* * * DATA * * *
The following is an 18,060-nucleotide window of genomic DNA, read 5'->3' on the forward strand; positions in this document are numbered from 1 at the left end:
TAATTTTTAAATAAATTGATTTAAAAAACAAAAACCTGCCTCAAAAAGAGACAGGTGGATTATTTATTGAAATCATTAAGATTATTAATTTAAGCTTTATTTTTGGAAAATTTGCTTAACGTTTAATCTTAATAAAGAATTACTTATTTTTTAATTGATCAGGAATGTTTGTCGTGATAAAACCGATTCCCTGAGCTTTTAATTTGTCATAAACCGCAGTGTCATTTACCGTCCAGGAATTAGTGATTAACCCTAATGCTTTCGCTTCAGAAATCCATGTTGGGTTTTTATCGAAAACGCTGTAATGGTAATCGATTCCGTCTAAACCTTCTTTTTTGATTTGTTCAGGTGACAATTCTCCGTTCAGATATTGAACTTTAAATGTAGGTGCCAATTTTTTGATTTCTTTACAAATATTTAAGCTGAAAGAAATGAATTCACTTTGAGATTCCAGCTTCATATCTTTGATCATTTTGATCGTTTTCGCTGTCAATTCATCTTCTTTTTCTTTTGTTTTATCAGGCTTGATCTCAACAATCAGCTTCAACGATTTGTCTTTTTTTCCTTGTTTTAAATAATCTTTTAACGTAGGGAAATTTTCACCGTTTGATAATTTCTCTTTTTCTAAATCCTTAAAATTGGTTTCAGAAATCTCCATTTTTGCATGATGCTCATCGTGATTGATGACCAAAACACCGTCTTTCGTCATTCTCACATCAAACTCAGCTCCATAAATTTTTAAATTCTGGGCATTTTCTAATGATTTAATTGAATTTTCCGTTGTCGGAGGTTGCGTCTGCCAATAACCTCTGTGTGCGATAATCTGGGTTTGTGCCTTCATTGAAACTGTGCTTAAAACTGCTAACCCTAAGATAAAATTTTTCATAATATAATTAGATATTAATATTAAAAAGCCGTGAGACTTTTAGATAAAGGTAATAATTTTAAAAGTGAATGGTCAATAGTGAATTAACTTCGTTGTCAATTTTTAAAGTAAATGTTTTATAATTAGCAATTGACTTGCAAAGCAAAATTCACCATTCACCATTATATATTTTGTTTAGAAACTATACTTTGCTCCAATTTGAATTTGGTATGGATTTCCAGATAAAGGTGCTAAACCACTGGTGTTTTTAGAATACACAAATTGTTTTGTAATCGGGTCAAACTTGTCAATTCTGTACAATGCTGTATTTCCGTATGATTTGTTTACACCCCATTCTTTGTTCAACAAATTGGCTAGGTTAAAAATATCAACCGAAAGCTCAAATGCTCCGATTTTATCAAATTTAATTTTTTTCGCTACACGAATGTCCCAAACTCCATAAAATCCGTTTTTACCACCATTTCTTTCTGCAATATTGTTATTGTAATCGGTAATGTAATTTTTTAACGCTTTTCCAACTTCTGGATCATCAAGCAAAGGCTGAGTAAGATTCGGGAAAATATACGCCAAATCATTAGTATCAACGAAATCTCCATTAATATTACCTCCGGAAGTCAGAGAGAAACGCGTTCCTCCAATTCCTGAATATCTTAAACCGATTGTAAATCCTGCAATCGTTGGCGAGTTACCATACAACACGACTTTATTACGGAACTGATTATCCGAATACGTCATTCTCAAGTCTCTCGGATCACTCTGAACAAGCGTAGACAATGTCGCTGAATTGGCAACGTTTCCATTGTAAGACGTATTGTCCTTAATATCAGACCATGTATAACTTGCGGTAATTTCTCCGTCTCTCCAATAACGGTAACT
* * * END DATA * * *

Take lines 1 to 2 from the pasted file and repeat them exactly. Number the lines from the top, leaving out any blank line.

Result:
The following is an 18,060-nucleotide window of genomic DNA, read 5'->3' on the forward strand; positions in this document are numbered from 1 at the left end:
TAATTTTTAAATAAATTGATTTAAAAAACAAAAACCTGCCTCAAAAAGAGACAGGTGGATTATTTATTGAAATCATTAAGATTATTAATTTAAGCTTTATTTTTGGAAAATTTGCTTAACGTTTAATCTTAATAAAGAATTACTTATTTTTTAATTGATCAGGAATGTTTGTCGTGATAAAACCGATTCCCTGAGCTTTTAATTTGTCATAAACCGCAGTGTCATTTACCGTCCAGGAATTAGTGATTAACCCTAATGCTTTCGCTTCAGAAATCCATGTTGGGTTTTTATCGAAAACGCTGTAATGGTAATCGATTCCGTCTAAACCTTCTTTTTTGATTTGTTCAGGTGACAATTCTCCGTTCAGATATTGAACTTTAAATGTAGGTGCCAATTTTTTGATTTCTTTACAAATATTTAAGCTGAAAGAAATGAATTCACTTTGAGATTCCAGCTTCATATCTTTGATCATTTTGATCGTTTTCGCTGTCAATTCATCTTCTTTTTCTTTTGTTTTATCAGGCTTGATCTCAACAATCAGCTTCAACGATTTGTCTTTTTTTCCTTGTTTTAAATAATCTTTTAACGTAGGGAAATTTTCACCGTTTGATAATTTCTCTTTTTCTAAATCCTTAAAATTGGTTTCAGAAATCTCCATTTTTGCATGATGCTCATCGTGATTGATGACCAAAACACCGTCTTTCGTCATTCTCACATCAAACTCAGCTCCATAAATTTTTAAATTCTGGGCATTTTCTAATGATTTAATTGAATTTTCCGTTGTCGGAGGTTGCGTCTGCCAATAACCTCTGTGTGCGATAATCTGGGTTTGTGCCTTCATTGAAACTGTGCTTAAAACTGCTAACCCTAAGATAAAATTTTTCATAATATAATTAGATATTAATATTAAAAAGCCGTGAGACTTTTAGATAAAGGTAATAATTTTAAAAGTGAATGGTCAATAGTGAATTAACTTCGTTGTCAATTTTTAAAGTAAATGTTTTATAATTAGCAATTGACTTGCAAAGCAAAATTCACCATTCACCATTATATATTTTGTTTAGAAACTATACTTTGCTCCAATTTGAATTTGGTATGGATTTCCAGATAAAGGTGCTAAACCACTGGTGTTTTTAGAATACACAAATTGTTTTGTAATCGGGTCAAACTTGTCAATTCTGTACAATGCTGTATTTCCGTATGATTTGTTTACACCCCATTCTTTGTTCAACAAATTGGCTAGGTTAAAAATATCAACCGAAAGCTCAAATGCTCCGATTTTATCAAATTTAATTTTTTTCGCTACACGAATGTCCCAAACTCCATAAAATCCGTTTTTACCACCATTTCTTTCTGCAATATTGTTATTGTAATCGGTAATGTAATTTTTTAACGCTTTTCCAACTTCTGGATCATCAAGCAAAGGCTGAGTAAGATTCGGGAAAATATACGCCAAATCATTAGTATCAACGAAATCTCCATTAATATTACCTCCGGAAGTCAGAGAGAAACGCGTTCCTCCAATTCCTGAATATCTTAAACCGATTGTAAATCCTGCAATCGTTGGCGAGTTACCATACAACACGACTTTATTACGGAACTGATTATCCGAATACGTCATTCTCAAGTCTCTCGGATCACTCTGAACAAGCGTAGACAATGTCGCTGAATTGGCAACGTTTCCATTGTAAGACGTATTGTCCTTAATATCAGACCATGTATAACTTGCGGTAATTTCTCCGTCTCTCCAATAACGGTAACT